Vol. 111 (2021)  

Jay Fox On: Betina González’s American Delirium


By Jay Fox

Brooklyn, NY, USA


Betina González’s English debut, American Delirium (2021), begins with the bizarre home invasion of a taxidermist, the unexplained disappearance of a middle-aged woman, and a string of violent attacks perpetrated by urban deer. Linking these three storylines is albaria, a flower native to the island of Coloma with psychoactive properties, similar to classical psychedelics like LSD or psilocybin, that has suddenly started sprouting in the forests and cemeteries around the anonymous and fictional Midwestern city where the novel takes place.


Each of these storylines follows a focal character. Vik, the taxidermist, is a middle-aged immigrant from Coloma with a severe pain disorder that keeps him isolated and opiated and who spends the majority of the novel engaged in an uneasy entente with the seemingly albaria-munching young woman whom he has caught breaking into his home. Berenice, the teenage daughter of the missing woman, is resourceful enough to get by on her own, but isn’t quite precocious enough to be able to track down her mother on her own. Beryl, meanwhile, is a hotheaded ex-hippie with plans to provide weapons training to a geriatric militia with the goal of exterminating the cervine menace. She is even an apologist for a fellow septuagenarian who bludgeoned a fawn to death with a shovel believing that the deer are about to rise-up like it’s Planet of the Apes, but, you know, with deer.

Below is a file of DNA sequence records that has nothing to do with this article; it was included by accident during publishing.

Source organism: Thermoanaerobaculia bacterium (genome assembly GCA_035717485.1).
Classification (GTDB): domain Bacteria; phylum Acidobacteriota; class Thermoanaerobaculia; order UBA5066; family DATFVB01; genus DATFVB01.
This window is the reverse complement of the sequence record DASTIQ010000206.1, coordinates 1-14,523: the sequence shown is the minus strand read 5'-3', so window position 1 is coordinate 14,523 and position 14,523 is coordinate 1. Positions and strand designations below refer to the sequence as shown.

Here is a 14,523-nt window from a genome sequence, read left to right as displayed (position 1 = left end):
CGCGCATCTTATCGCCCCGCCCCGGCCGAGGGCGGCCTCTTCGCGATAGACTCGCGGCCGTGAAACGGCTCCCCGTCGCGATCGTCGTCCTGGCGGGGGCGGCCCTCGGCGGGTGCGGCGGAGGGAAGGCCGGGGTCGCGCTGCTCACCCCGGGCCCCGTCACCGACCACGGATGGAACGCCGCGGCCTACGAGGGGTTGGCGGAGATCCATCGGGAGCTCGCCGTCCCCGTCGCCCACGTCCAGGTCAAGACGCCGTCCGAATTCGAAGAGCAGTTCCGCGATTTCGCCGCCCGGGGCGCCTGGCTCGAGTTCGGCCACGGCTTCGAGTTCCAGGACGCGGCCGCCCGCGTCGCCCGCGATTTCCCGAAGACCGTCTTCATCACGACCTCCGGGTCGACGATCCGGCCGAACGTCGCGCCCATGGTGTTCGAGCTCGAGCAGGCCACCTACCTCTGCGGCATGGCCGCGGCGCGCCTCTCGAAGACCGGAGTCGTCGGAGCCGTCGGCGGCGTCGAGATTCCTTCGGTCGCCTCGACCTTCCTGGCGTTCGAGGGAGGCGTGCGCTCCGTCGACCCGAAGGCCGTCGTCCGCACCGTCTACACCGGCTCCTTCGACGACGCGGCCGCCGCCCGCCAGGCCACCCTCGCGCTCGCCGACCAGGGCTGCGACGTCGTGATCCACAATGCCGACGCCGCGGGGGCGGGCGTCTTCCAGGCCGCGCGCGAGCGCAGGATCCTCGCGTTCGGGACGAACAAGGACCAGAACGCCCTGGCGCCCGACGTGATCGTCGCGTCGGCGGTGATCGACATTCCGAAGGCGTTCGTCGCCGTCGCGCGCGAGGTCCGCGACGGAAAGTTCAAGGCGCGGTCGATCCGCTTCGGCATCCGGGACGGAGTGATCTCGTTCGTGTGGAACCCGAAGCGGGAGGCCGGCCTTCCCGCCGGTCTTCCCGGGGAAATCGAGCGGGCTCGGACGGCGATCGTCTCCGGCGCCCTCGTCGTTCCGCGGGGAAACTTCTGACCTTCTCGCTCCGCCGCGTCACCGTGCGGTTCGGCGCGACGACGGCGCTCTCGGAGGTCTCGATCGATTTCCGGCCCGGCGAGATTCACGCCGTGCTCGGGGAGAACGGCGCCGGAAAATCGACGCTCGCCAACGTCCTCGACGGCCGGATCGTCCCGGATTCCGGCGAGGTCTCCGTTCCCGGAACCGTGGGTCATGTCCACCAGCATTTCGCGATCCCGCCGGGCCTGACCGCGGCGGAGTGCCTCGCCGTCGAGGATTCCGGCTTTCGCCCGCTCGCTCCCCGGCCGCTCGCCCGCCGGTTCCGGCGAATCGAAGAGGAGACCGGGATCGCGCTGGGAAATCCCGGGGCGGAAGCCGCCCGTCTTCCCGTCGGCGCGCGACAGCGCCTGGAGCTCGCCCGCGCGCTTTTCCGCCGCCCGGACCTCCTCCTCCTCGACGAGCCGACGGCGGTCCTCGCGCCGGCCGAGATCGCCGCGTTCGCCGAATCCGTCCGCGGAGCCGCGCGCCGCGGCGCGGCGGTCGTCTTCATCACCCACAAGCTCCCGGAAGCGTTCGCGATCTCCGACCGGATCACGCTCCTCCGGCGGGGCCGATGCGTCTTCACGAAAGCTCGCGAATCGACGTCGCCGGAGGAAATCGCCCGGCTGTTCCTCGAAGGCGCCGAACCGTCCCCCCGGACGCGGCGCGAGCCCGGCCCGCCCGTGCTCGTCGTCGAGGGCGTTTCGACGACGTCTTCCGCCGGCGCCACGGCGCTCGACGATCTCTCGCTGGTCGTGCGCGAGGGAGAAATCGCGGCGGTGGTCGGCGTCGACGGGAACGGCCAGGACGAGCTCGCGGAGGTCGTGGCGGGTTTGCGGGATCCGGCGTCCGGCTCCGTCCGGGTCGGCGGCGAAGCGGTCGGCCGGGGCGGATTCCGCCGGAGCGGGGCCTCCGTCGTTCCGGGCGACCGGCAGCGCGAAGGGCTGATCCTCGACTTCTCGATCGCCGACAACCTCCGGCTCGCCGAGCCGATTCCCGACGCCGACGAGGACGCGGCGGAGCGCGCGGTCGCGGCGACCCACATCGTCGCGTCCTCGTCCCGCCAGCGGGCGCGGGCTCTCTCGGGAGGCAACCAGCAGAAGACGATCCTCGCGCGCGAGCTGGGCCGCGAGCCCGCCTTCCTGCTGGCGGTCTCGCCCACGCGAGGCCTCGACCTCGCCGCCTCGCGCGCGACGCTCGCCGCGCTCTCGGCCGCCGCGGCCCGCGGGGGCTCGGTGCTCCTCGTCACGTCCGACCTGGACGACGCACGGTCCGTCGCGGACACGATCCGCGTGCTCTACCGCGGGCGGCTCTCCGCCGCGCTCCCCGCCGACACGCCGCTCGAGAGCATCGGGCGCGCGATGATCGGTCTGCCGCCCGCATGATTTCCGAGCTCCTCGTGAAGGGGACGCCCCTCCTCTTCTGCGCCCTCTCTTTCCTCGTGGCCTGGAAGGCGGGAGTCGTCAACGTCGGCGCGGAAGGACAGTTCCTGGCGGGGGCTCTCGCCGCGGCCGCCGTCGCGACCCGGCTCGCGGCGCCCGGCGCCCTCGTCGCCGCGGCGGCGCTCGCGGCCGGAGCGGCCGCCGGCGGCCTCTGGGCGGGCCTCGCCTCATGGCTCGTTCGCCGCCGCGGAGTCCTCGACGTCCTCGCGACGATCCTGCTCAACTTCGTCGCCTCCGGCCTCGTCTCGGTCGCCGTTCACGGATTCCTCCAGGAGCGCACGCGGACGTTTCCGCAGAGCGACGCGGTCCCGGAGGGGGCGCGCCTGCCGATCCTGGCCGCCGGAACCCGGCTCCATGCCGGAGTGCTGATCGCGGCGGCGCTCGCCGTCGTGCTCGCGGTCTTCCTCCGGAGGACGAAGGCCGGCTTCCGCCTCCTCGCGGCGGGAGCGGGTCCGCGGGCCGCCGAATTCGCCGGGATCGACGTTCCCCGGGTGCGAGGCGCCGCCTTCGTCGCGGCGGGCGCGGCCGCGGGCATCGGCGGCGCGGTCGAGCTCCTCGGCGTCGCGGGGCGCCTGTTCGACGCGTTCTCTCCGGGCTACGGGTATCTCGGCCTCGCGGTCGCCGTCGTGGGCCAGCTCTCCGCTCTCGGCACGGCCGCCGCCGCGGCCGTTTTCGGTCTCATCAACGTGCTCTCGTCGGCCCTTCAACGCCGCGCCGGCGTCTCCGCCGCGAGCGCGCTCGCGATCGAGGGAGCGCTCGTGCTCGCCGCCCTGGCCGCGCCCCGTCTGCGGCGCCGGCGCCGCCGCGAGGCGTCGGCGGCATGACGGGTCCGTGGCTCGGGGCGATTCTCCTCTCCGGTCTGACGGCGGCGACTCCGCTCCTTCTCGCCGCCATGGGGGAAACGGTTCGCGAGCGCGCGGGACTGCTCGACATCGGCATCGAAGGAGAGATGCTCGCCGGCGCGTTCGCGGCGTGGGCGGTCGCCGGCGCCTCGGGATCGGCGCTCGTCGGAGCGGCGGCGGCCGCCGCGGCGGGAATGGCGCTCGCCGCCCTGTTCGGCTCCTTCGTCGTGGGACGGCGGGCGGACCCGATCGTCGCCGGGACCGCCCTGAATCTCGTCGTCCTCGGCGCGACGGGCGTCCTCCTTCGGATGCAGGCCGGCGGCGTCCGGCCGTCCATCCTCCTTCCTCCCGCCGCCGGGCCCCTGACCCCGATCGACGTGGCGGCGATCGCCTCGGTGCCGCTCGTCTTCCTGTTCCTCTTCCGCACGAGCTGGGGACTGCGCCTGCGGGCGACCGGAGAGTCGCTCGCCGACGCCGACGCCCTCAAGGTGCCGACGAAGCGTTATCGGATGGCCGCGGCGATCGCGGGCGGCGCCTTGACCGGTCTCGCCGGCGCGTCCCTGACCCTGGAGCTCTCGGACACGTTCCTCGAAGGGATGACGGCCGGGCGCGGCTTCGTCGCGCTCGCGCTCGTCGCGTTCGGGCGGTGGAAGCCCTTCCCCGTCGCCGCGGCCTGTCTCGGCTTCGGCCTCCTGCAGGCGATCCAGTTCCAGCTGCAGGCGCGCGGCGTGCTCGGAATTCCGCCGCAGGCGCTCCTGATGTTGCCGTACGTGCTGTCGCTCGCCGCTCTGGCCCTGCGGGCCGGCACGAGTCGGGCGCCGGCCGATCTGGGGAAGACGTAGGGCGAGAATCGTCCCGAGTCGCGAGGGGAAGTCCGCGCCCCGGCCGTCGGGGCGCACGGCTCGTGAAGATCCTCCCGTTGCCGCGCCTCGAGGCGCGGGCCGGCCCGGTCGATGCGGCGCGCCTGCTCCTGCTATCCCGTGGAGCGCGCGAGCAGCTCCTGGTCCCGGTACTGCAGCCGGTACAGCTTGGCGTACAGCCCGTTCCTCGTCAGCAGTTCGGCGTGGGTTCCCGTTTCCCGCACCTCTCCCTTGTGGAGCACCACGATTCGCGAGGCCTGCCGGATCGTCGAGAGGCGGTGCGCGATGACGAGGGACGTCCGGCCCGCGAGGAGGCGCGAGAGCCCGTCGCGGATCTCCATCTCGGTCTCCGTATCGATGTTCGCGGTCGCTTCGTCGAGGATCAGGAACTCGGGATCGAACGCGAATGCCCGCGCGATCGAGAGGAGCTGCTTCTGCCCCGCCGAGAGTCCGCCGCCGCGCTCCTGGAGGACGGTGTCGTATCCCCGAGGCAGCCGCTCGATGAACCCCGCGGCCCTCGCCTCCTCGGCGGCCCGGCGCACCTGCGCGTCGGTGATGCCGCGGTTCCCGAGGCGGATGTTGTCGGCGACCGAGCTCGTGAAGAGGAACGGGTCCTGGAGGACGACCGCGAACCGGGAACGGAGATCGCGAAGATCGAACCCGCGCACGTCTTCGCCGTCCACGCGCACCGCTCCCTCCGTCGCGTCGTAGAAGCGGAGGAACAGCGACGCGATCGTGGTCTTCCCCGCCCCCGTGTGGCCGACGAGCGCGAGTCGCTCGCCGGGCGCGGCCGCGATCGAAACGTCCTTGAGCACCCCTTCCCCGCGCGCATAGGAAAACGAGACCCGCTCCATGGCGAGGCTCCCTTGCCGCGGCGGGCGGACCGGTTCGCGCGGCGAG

It is a hell of a setup, and, at first glance, it has all the makings of a screwball mystery, a surrealistic coming of age novel, or a dark and absurdist take on age-related dementia. Given that the woods circling the city are not only populated by marauding does and bucks, but also by a group of human adults who’ve gone full-on Timothy Leary and started referred to themselves as “the dropouts,” you would think that it would be littered with psychedelic brain droppings and tripped out monologues, but the book is far more sober than the opening chapters would lead you to believe. It is not psychedelic. It is not surreal. It is not particularly mystical. Rather, González’s story is grounded, precise, and paced in a way that gradually illuminates the connections uniting Vik, Beryl, Berenice, a few ancillary characters, and even the deer in a manner that also allows the author to explore the sense of malaise that permeates contemporary American society in a brisk 208 pages that is written in a prose that is utilitarian without being spartan, driven, and confident (particularly in the Beryl sections). Heather Clearly’s translation is superb.


Even if drugs play a central role in the novel—be it albaria or the opioids that keep Vik socially isolated but pain-free, or the dozens of substances Beryl consumed in her wilder days during the late 60s—delirium, within the context of this book, does not seem like it should be taken to be synonymous with a drug-induced state. The novel’s Spanish title, América Alucinada (2016), suggests as much. Alucinada does mean “to hallucinate,” but it also comes from the Latin ālūcinor, which means “to wander in mind.” It would seem to be an allusion to a lack of focus or—to perhaps stretch this meaning to the breaking point—a kind of stupor.